On 25 April 2024, the Lee Kuan Yew Centre for Innovative Cities (LKYCIC) hosted Professor Stephen Hamnett for a public lecture titled “Planning for Australian Cities: Nation Urban Policies and Future Challenges”. Professor Hamnett is Emeritus Professor of Urban and Regional Planning at the University of South Australia. The lecture outlined the contemporary challenges Australian cities face post-pandemic and reviewed the prospects for developing a national urban policy for Australia.

Prof Hamnett shared an outline of the state of Australian cities in 2024, and highlighted that Australia lacks a coherent national strategy to guide the growth of its cities. He further shared his opinions on how this lack of coordination, as well as a flawed governance system, have resulted in the absence of an integrated approach to addressing the pressing concerns of young Australians on topics such as housing and climate change.

The migration pattern of Australians from the suburbs back into cities in search of job opportunities, igniting a shift in the spatial distribution of various demographics in Australian cities was also discussed. More importantly, however, his argument focuses on the role of neoliberalism as a driving force behind deepening housing inequality and lacklustre climate action. He elaborated on how market-based solutions and the outsourcing of essential services, which had once been considered public, to private parties has led to unhealthy patterns of development which deepen inequalities. Australians face intergenerational inequality with regards to homeownership, with a steady decline in homeownership rates amongst 25- to 34-year-olds over the past three decades. Private housing development lobbying and neoliberal policies which have given preferences to subsidies for private rental housing continue to exacerbate the issue.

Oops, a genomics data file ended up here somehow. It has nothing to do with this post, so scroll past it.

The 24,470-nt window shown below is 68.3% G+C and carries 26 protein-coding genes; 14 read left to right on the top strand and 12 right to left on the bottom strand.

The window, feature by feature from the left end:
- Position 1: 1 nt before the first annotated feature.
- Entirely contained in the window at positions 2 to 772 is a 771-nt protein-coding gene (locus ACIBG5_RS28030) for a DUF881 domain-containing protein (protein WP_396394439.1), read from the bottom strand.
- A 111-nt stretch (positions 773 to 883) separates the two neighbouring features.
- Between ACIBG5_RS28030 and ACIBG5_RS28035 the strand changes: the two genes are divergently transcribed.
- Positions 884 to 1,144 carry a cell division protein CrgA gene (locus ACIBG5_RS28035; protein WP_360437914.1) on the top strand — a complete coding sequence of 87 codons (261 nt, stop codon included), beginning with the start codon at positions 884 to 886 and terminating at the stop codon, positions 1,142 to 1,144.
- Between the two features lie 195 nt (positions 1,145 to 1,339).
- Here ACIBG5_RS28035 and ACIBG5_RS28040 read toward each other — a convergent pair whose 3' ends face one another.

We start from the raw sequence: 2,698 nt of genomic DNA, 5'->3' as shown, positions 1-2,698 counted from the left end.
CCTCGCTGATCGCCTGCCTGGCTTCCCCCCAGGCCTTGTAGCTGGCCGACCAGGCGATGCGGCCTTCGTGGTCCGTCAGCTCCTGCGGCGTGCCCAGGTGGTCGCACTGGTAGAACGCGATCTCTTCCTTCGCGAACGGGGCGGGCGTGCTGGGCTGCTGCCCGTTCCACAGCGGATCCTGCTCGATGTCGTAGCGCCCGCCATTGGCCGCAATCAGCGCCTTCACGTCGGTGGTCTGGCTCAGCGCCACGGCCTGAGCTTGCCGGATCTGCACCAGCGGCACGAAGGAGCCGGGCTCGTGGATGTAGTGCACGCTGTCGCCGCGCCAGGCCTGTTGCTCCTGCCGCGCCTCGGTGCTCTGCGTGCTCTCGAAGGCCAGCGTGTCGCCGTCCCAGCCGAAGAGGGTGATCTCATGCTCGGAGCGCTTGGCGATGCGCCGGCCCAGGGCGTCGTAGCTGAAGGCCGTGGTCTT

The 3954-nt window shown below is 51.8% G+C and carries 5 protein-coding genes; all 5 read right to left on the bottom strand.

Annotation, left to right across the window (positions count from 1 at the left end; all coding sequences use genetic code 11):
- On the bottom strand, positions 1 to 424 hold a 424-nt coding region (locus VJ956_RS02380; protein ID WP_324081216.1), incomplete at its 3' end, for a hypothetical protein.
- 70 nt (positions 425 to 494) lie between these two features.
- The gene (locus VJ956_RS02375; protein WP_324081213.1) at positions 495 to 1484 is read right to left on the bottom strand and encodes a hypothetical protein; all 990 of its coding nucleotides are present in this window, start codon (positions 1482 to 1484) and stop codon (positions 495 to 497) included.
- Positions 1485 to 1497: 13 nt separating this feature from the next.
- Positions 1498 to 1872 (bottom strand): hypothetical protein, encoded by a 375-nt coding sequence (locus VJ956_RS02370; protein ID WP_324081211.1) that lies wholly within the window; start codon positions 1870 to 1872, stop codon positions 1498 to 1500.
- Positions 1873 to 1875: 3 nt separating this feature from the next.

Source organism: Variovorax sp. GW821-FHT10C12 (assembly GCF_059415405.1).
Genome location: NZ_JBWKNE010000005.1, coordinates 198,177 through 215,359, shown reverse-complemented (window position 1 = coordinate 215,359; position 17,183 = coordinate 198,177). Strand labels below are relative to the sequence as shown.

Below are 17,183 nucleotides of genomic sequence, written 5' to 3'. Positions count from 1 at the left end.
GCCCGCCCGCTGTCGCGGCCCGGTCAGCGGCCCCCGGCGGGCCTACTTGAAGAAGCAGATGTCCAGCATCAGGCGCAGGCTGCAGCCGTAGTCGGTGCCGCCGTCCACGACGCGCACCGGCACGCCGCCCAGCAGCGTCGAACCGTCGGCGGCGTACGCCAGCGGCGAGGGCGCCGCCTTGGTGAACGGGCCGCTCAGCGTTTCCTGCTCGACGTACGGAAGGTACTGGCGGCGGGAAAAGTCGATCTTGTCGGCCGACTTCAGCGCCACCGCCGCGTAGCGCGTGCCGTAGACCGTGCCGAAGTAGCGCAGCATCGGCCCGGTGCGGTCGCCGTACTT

Prof Hamnett also discussed the environmental challenges and its implications on planning in Australia. Among the myriad of issues, increased drought and declining agricultural production constitute the most pressing concerns. Housing is also related in that many Australians find it difficult to afford property insurance as insurance premiums have risen dramatically to allow companies to afford pay-outs for increasing flood events. Elevated household energy consumption adds to emissions issues, and thereby climate change-related disasters, as cost-cutting measures in housing construction have resulted in homes with poor insulation. Further, he discussed the impact of lax regulations on fuel emission standards on the environmental challenges unequally faced by regions in Australia. In short, an integrated and coherent national urban policy has been long overdue for Australia.

Notwithstanding the challenges, Professor Hamnett expressed hope in future generations as observed in the change of voting patterns at the 2022 National Elections whereby younger voters, Greens and Independents now form a larger proportion of the electorate. Learning from the pandemic, he closed the lecture with a reflection on an observation from the Covid crisis – that we are actually capable of making radical changes when we have to. It is fundamentally a matter of choice.